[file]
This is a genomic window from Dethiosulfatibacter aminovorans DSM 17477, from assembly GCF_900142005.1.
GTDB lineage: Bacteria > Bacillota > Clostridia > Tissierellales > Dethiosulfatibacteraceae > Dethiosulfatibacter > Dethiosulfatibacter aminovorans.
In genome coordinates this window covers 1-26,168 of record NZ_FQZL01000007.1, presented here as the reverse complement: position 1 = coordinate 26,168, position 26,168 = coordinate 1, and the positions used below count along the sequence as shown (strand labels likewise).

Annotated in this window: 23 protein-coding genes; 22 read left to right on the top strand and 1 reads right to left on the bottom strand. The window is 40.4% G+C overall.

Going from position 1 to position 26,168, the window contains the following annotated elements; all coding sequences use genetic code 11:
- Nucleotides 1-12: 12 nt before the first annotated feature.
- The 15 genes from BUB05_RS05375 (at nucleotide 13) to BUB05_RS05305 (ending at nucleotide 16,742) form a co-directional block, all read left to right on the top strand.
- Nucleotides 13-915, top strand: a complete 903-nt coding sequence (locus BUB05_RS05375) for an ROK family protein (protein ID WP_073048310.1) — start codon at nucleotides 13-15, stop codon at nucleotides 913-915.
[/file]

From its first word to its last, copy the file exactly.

This is a genomic window from Dethiosulfatibacter aminovorans DSM 17477, from assembly GCF_900142005.1.
GTDB lineage: Bacteria > Bacillota > Clostridia > Tissierellales > Dethiosulfatibacteraceae > Dethiosulfatibacter > Dethiosulfatibacter aminovorans.
In genome coordinates this window covers 1-26,168 of record NZ_FQZL01000007.1, presented here as the reverse complement: position 1 = coordinate 26,168, position 26,168 = coordinate 1, and the positions used below count along the sequence as shown (strand labels likewise).

Annotated in this window: 23 protein-coding genes; 22 read left to right on the top strand and 1 reads right to left on the bottom strand. The window is 40.4% G+C overall.

Going from position 1 to position 26,168, the window contains the following annotated elements; all coding sequences use genetic code 11:
- Nucleotides 1-12: 12 nt before the first annotated feature.
- The 15 genes from BUB05_RS05375 (at nucleotide 13) to BUB05_RS05305 (ending at nucleotide 16,742) form a co-directional block, all read left to right on the top strand.
- Nucleotides 13-915, top strand: a complete 903-nt coding sequence (locus BUB05_RS05375) for an ROK family protein (protein ID WP_073048310.1) — start codon at nucleotides 13-15, stop codon at nucleotides 913-915.